How to turn bequest prospects into confirmed leads
The bequest program is one of the major keys to successful fundraising in an uncertain economic climate.
There are many reasons donors may prefer bequest giving during this season. Primarily, a gift left in a will is a way for donors to continue making an impact through giving but without affecting the potentially unstable financial situation they may currently experience.
Why do we struggle to ask for bequests?
While the bequest program is often the most beneficial for a charity, it can be the hardest to administer.
With death itself a traditionally taboo subject, even the most experienced of fundraisers can feel hesitant to talk about financial affairs after someone has passed.
If someone has indicated an interest in leaving a bequest, either verbally or in writing, it's up to the fundraiser to pursue this for the benefit of everyone the charity supports.
In today's uncertain economic climate where daily fundraising may have slowed down, this is now the perfect time to follow up bequest prospects and turn them into confirmed leads.
Confirming their gift won't affect the quality of the donor's life today, but it WILL be of great benefit to your charity into the future.
Here are our key recommendations on how to turn bequest prospects into confirmed leads.
Demonstrate the potential impact
A gift left in a will can either be a specified amount or a percentage of the entire estate. Demonstrating the impact of a gift can make prospects feel as though they're leaving behind a significant legacy rather than throwing their cash into a big black hole. Publicise previous bequest projects and detail how they've helped you further your reach in the community.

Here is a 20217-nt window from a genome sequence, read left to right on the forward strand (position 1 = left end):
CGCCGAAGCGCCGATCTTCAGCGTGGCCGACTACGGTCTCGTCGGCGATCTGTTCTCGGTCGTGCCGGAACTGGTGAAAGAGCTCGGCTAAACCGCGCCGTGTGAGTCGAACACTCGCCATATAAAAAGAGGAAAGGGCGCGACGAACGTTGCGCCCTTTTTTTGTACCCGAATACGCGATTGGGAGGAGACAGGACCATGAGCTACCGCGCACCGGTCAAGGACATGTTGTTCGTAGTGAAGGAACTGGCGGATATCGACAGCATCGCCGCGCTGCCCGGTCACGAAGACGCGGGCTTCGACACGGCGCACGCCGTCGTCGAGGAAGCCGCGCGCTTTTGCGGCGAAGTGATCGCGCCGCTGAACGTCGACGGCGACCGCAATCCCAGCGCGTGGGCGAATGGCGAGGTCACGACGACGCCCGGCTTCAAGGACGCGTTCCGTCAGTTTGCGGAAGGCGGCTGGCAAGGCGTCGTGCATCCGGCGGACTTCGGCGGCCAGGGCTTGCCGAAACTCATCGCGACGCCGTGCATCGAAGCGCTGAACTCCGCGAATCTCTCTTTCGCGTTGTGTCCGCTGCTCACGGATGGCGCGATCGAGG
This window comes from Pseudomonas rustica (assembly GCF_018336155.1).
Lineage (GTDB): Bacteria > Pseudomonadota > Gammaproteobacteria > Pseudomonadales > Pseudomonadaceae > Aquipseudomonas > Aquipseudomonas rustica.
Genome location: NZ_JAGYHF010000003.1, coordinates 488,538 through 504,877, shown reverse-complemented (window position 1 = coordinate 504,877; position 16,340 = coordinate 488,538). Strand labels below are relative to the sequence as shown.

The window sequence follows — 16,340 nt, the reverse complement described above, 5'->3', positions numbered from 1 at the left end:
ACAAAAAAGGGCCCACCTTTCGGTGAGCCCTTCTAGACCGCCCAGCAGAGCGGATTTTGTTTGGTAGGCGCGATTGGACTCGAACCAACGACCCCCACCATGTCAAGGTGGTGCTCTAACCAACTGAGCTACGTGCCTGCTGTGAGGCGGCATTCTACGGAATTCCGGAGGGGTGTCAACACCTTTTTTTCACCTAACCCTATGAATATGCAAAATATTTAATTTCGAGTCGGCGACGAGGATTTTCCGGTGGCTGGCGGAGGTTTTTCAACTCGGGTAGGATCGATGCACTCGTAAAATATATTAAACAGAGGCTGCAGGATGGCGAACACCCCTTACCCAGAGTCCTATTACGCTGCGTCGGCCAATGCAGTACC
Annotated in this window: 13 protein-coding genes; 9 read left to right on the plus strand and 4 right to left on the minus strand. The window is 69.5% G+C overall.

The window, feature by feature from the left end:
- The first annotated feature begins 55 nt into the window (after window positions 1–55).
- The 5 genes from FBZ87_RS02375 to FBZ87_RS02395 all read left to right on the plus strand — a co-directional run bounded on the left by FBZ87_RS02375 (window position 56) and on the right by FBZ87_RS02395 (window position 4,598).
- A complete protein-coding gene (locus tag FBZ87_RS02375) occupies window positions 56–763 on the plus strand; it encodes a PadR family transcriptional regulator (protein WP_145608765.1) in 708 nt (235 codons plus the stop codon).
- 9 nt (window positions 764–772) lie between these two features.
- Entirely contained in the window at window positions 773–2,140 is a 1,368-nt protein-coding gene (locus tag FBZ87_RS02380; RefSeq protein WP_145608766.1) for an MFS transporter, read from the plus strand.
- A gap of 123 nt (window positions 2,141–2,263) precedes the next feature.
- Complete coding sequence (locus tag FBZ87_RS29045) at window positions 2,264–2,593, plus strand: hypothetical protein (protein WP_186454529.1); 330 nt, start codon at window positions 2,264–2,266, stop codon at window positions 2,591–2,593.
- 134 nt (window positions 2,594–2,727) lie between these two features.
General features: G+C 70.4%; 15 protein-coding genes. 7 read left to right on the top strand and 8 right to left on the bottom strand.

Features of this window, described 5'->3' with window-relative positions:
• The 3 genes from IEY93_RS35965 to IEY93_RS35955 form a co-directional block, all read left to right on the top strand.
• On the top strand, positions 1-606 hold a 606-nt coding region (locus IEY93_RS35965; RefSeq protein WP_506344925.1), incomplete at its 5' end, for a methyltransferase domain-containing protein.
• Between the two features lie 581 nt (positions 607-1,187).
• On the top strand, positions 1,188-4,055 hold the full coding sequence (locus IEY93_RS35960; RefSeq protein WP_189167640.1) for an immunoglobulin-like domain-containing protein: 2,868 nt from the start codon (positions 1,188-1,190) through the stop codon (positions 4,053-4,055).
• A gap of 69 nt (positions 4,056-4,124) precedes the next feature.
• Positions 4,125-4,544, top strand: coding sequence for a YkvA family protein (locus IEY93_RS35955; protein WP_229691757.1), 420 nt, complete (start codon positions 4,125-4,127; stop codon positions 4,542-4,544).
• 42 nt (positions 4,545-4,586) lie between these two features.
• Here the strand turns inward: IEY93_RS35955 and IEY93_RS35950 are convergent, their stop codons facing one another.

Honour donors today
While the donation won't be received until the donor passes, bequestors should still be acknowledged as if it's in the bank. It's a significant show of respect to include a charity in your final wishes, and the gratitude should begin as soon as a donor highlights their intention.
Build genuine relationships
While a bequest may be a one-off gift, you must continue to build relationships with the donor to build credibility. You want them to feel that trusting you with a portion of their estate is the right decision.
Regularly communicate and hold events either face-to-face or virtually within COVID-19 regulations to make them feel like the valued part of the family that they are.
Complex jargon and terminology can overwhelm potential bequestors. While leaving a gift in a will has legal aspects, leave the confusing language to the lawyers. Of course, it's important to remain professional, but write and talk in real terms as you would with any other donor.
Not all family members of bequestors are happy to hear that a charity has been chosen as a recipient of an estate. While you must honour potential bequestors and recognise their gift, always get permission before publishing names or acknowledging support publicly.
Continue to send appeals
Unless a bequest donor asks otherwise, continue to include them in your general appeals. Of course, the appeal communication should be tailored to acknowledge the gift, but continually highlighting your need for funds will help donors feel confident in their decision.
SupporterHub provides an integrated database that can help build a strong bequest program into the future. Featuring a dedicated opportunity management tool, the platform helps charities get to know prospects on a deeper level to nurture them into profitable leads.
With personalised communication at the core of relationship building, SupporterHub allows you to tailor communication to highlight someone's intention to leave a bequest while including them in future appeals.
A charity may not know the value of a bequest until the gift is received. It's therefore essential that you treat every prospect as a million-dollar donor from the moment they indicate interest.
To find out how SupporterHub can help turn bequest prospects into confirmed leads, contact us today and ask about our FREE trial.